Problem with multiple mainModule-entrypoints for meteor package

#1

Hello Community! This is my first post, so please be soft on me :wink:

We’ve recently started to transform our monolithic meteor application towards a modularised one, thus using meteor packages.
I want to manage all collections within a package (setup hooks, use denormalisation), say “core:collections”, and make our application-components use it. Moreover, I want to control which collections are exposed to 1) the client, 2) the server and 3) both. In a first version, I created three .js.-files (client, server, shared), defined the collections and used api.export in my package definition (in combination with api.addFiles) to expose the collections. This did work, however I no longer want to populate the global application scope that much, So I would like to use lazy loading instead. Thus, I defined api.mainModule for each of the js-files, and scoped them with either ‘client’, ‘server’ or [‘client’, ‘server’]. Unfortunately, these .mainModule-commands seem to overwrite each other, leading to certain collections not being exposed to the application. How can I fix that?

In short, is it possible to have something like this:

...
  api.mainModule('clientAPIs.js', 'client', { lazy: true })
  api.mainModule('serverAPIs.js', 'server', { lazy: true }) )
  api.mainModule('sharedAPIs.js', ['server', 'client'], { lazy: true }) )
...

? It does not seem to work, but maybe I’m missing something? Shall I drive another approach?

Thank you for your help!

#2

As far as I know you can only have one mainModule for each environment. It should be relatively simple to architect your code using imports and exports to accomplish exposing the right code for each environment. When setting up my API’s I like to set setup 3 files (like you did initially) an then use import/export to control what code reaches which environment.

// common.js
export const WidgetCollection = new Mongo.Collection('widgets');

WidgetCollection.attachSchema(new SimpleSchema({
  // The schema for the collection
}));

export class WidgetModel extends SomeUsefulModelClass {
  commonMethod() {
    // a method that's common across environments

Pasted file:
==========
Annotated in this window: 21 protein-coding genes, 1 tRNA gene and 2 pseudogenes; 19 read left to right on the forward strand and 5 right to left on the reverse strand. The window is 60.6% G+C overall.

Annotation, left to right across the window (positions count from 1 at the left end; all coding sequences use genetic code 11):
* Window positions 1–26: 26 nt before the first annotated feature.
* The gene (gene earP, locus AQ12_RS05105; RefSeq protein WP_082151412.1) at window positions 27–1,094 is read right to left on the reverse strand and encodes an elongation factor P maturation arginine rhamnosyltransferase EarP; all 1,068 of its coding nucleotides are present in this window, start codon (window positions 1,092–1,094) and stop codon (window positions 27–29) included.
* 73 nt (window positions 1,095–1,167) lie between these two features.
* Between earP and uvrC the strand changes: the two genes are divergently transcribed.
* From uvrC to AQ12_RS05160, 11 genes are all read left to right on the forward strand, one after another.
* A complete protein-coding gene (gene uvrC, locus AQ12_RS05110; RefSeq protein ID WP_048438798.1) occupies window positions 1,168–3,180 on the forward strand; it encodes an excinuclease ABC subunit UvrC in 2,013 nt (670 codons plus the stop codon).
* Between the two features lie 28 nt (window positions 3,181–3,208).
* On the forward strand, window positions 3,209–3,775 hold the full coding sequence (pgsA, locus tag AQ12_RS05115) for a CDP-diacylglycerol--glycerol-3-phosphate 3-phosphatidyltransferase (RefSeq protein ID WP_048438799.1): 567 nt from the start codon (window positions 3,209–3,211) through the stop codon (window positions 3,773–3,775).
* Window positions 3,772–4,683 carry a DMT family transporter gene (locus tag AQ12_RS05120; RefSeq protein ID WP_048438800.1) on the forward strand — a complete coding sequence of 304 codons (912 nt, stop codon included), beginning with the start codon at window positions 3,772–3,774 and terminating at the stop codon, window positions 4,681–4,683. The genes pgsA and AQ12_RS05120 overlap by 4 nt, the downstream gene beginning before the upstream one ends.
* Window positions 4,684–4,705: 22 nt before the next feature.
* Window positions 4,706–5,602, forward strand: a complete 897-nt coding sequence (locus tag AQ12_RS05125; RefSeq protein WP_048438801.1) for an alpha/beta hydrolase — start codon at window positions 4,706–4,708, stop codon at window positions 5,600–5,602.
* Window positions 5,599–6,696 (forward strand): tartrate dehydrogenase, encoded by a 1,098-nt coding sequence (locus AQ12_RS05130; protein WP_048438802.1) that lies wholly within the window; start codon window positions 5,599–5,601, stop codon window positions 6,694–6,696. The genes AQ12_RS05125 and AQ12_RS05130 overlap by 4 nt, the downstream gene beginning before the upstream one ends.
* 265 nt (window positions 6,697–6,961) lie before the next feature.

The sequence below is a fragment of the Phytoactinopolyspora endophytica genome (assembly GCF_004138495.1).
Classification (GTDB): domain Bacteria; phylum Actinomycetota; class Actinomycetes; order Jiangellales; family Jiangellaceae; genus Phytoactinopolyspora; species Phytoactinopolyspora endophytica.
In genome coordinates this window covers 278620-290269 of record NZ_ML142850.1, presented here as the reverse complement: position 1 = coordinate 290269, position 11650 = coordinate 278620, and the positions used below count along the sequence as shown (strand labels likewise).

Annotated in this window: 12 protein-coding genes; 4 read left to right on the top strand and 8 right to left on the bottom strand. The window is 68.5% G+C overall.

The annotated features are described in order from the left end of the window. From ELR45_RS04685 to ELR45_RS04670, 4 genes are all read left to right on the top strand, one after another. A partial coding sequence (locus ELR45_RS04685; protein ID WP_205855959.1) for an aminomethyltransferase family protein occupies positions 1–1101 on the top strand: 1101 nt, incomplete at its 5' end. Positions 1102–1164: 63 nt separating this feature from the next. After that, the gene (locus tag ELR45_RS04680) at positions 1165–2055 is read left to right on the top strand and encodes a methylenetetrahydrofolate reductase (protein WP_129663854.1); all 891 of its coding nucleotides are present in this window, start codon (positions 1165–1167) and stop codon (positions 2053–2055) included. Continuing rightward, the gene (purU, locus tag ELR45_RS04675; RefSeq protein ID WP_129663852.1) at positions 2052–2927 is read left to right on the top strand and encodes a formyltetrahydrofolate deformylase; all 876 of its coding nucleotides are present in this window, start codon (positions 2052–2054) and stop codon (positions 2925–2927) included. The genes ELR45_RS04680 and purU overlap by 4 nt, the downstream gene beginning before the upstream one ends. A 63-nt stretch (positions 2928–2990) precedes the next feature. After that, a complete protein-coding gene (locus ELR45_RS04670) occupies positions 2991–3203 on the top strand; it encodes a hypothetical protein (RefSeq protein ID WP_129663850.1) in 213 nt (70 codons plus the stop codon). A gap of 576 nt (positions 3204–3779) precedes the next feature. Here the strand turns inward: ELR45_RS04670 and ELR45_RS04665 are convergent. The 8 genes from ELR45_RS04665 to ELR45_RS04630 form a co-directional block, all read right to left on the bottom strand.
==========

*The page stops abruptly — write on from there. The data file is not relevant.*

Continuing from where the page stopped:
}
}
// client.js
import { WidgetColleciton, WidgetModel } from './common.js';

WidgetModel.methods({
  clientMethod() {
    // A model method that should only be available on the client
  }
)};

// export modified API
export { WidgetsCollection, WidgetModel };
// server.js
import { WidgetCollection, WidgetModel } from './common.js';

WidgetModel.methods({
  serverMethod() {
    // A method that should only be exposed to the server
  }
});

WidgetCollection.allow({
  update(userId, doc) {
    return userId === doc.userId;
  }
});

// export modified API
export { WidgetCollection, WidgetModel };
// package.js
api.mainModule('clilent.js', 'client', { lazy: true })
api.mainModule('server.js', 'server', { lazy: true }) )
#3

Thank you for your reply copleykj! Indeed, this seems to be a smart solution, though you would manage each api with a package, not all in one, but your approach is probably better anyway. Not sure though if I got this Model thing right…maybe I am just confused because WidgetModel.methods({...}) resembles a lot Meteor.methods({...}), so what is the idea here? This is most likely a newbie question, but could you maybe provide an example or reference some good sources? How to explicitly access server-methods or client-methods in the respective environments then? Thanks for your help in advance!

#4

This is applicable whether you contain your API to a single package or spread it across many. If you keep it in a single package, you’ll just import all of the parts of your client side API into a single client file that then exports them all, and then all the parts of the server API into a single sever file and export them.

As far as the models, that’s not absolutely necessary. It’s just common to have models for your data and so I included it as an example.

The API for the models in the example is that of my socialize:base-model package, as it was designed to facilitate this type of API separation and all of the packages in the socialize set use it extensively.

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